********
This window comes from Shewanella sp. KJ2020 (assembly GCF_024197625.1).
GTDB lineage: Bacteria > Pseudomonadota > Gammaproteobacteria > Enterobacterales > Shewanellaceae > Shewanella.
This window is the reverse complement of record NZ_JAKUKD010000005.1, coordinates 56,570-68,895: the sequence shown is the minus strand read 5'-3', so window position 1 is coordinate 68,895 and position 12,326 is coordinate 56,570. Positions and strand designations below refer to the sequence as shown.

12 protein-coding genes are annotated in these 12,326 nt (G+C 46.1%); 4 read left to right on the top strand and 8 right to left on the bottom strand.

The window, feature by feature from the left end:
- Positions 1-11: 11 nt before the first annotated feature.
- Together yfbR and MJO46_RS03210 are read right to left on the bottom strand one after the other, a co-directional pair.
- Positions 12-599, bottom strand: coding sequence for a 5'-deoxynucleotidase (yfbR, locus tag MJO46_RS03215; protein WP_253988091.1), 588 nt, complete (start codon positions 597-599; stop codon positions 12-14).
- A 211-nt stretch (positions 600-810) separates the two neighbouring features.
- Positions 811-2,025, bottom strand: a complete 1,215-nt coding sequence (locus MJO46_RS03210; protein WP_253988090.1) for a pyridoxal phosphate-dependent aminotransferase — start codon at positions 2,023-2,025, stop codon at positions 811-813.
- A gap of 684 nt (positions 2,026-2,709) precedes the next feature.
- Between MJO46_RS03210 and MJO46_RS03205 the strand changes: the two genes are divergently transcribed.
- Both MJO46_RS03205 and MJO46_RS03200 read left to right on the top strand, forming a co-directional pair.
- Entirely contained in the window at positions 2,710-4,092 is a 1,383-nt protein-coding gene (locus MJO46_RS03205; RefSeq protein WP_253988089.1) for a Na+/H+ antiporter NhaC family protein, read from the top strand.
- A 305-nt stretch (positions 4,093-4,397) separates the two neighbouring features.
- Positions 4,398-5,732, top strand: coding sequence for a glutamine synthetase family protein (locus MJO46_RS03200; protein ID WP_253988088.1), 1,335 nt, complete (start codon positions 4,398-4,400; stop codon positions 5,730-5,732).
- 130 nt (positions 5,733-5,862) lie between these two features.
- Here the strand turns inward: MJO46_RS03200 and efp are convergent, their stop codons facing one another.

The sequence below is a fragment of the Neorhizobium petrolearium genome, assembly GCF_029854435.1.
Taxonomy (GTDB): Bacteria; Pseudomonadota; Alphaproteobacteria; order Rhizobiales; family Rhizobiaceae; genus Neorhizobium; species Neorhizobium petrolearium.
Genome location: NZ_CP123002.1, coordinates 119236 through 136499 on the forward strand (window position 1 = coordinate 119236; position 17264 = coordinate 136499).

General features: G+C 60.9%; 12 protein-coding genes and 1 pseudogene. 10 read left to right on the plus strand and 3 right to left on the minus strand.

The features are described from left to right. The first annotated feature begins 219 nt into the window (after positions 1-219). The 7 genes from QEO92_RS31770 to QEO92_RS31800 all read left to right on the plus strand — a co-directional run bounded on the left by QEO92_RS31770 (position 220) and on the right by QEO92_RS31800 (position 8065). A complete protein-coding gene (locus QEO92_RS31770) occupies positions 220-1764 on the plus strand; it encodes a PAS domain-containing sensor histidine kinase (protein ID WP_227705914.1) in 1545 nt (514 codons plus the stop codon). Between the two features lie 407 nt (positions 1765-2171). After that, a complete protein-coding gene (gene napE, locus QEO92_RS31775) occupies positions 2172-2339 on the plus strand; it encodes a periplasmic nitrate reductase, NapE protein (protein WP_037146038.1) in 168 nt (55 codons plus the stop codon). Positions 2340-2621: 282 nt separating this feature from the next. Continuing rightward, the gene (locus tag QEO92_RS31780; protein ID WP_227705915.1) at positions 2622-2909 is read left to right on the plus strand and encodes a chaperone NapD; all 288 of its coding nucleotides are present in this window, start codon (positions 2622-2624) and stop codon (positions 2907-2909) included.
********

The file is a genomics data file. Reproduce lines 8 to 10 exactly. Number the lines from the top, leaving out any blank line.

- Positions 12-599, bottom strand: coding sequence for a 5'-deoxynucleotidase (yfbR, locus tag MJO46_RS03215; protein WP_253988091.1), 588 nt, complete (start codon positions 597-599; stop codon positions 12-14).
- A 211-nt stretch (positions 600-810) separates the two neighbouring features.
- Positions 811-2,025, bottom strand: a complete 1,215-nt coding sequence (locus MJO46_RS03210; protein WP_253988090.1) for a pyridoxal phosphate-dependent aminotransferase — start codon at positions 2,023-2,025, stop codon at positions 811-813.